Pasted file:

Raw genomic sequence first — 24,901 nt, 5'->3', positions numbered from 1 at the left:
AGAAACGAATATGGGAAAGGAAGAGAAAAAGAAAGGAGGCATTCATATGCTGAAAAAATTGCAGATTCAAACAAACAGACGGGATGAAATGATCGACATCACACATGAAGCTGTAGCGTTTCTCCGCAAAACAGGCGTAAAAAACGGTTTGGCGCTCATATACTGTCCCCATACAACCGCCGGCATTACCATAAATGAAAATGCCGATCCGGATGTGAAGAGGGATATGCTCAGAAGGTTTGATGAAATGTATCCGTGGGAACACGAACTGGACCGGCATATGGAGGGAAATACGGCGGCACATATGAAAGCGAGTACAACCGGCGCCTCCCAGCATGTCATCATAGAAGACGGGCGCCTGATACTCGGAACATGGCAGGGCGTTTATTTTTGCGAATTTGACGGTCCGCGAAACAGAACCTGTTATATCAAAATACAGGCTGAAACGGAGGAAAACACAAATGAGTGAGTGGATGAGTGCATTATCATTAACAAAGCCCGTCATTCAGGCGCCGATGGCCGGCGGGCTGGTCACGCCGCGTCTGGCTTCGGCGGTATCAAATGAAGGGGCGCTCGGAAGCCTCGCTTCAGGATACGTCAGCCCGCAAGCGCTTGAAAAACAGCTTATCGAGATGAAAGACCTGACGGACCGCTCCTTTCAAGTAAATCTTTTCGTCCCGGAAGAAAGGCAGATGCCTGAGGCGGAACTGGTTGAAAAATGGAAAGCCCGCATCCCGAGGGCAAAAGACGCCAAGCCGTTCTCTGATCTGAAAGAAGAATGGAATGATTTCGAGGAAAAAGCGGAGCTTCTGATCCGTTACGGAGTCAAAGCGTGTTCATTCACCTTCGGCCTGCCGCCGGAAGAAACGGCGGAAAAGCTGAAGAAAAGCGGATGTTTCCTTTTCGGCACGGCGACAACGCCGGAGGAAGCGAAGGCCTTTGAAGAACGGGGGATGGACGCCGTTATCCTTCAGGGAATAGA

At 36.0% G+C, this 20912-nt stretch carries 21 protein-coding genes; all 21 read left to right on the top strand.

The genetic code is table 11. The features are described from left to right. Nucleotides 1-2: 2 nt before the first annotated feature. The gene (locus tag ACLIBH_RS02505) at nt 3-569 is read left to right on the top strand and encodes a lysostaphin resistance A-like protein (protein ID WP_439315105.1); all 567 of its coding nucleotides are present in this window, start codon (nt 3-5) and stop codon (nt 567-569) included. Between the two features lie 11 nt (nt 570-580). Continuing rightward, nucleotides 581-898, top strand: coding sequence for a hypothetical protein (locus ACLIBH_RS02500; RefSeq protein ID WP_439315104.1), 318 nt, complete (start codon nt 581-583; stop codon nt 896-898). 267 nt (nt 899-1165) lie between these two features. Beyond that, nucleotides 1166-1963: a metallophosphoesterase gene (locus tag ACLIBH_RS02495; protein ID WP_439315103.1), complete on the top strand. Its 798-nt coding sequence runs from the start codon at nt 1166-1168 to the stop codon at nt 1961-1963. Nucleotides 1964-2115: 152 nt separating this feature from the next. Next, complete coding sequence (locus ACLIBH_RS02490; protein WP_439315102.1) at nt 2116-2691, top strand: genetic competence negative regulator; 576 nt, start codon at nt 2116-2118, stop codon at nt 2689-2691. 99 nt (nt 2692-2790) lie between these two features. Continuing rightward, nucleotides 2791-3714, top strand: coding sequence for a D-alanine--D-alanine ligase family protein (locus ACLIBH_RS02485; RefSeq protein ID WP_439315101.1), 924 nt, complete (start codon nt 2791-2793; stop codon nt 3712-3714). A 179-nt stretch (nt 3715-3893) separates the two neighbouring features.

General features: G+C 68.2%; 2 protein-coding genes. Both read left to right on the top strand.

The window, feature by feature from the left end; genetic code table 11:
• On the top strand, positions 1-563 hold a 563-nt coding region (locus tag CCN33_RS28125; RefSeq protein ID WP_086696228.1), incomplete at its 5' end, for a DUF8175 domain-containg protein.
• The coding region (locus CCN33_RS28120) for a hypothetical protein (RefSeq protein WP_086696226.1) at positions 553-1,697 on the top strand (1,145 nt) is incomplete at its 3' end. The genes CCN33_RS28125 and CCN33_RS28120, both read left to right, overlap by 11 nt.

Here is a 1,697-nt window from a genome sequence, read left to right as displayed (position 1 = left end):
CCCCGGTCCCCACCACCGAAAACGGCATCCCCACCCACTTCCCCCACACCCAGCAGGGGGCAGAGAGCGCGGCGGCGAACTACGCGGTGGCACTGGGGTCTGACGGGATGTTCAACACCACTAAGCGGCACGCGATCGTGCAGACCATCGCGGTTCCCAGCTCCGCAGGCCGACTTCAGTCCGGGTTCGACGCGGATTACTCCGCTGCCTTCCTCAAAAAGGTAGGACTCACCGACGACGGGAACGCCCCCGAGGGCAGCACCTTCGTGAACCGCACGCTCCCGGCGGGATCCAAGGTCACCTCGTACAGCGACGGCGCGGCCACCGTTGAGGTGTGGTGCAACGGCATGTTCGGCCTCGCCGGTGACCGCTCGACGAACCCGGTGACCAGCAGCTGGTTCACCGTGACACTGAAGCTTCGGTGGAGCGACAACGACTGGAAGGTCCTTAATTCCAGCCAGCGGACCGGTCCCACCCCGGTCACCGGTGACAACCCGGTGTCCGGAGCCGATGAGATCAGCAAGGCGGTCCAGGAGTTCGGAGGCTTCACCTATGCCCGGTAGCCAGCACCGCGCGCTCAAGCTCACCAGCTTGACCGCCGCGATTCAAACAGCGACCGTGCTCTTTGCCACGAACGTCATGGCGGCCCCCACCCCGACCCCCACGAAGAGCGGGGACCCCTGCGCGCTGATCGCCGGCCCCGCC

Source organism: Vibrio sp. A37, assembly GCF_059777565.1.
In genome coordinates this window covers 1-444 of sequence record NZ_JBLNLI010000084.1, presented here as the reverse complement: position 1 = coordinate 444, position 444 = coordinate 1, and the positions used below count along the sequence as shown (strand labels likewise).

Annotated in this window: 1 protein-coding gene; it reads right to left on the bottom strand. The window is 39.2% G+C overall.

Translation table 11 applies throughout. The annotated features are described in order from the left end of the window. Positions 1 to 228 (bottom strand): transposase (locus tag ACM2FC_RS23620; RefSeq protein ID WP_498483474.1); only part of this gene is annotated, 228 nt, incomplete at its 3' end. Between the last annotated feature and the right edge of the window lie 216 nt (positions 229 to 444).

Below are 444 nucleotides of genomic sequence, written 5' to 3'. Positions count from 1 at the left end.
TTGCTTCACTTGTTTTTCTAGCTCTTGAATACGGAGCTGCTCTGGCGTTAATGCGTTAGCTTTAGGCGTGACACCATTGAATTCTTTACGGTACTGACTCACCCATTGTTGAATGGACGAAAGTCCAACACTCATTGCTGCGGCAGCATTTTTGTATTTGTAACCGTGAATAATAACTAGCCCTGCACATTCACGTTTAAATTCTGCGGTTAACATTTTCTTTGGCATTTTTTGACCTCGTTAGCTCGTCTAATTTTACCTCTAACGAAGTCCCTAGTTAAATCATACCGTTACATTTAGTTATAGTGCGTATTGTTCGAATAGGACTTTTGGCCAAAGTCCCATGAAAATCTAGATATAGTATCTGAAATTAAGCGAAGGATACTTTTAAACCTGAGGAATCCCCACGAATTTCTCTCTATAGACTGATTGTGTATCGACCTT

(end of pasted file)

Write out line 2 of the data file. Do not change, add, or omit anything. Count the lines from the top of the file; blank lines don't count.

AGAAACGAATATGGGAAAGGAAGAGAAAAAGAAAGGAGGCATTCATATGCTGAAAAAATTGCAGATTCAAACAAACAGACGGGATGAAATGATCGACATCACACATGAAGCTGTAGCGTTTCTCCGCAAAACAGGCGTAAAAAACGGTTTGGCGCTCATATACTGTCCCCATACAACCGCCGGCATTACCATAAATGAAAATGCCGATCCGGATGTGAAGAGGGATATGCTCAGAAGGTTTGATGAAATGTATCCGTGGGAACACGAACTGGACCGGCATATGGAGGGAAATACGGCGGCACATATGAAAGCGAGTACAACCGGCGCCTCCCAGCATGTCATCATAGAAGACGGGCGCCTGATACTCGGAACATGGCAGGGCGTTTATTTTTGCGAATTTGACGGTCCGCGAAACAGAACCTGTTATATCAAAATACAGGCTGAAACGGAGGAAAACACAAATGAGTGAGTGGATGAGTGCATTATCATTAACAAAGCCCGTCATTCAGGCGCCGATGGCCGGCGGGCTGGTCACGCCGCGTCTGGCTTCGGCGGTATCAAATGAAGGGGCGCTCGGAAGCCTCGCTTCAGGATACGTCAGCCCGCAAGCGCTTGAAAAACAGCTTATCGAGATGAAAGACCTGACGGACCGCTCCTTTCAAGTAAATCTTTTCGTCCCGGAAGAAAGGCAGATGCCTGAGGCGGAACTGGTTGAAAAATGGAAAGCCCGCATCCCGAGGGCAAAAGACGCCAAGCCGTTCTCTGATCTGAAAGAAGAATGGAATGATTTCGAGGAAAAAGCGGAGCTTCTGATCCGTTACGGAGTCAAAGCGTGTTCATTCACCTTCGGCCTGCCGCCGGAAGAAACGGCGGAAAAGCTGAAGAAAAGCGGATGTTTCCTTTTCGGCACGGCGACAACGCCGGAGGAAGCGAAGGCCTTTGAAGAACGGGGGATGGACGCCGTTATCCTTCAGGGAATAGA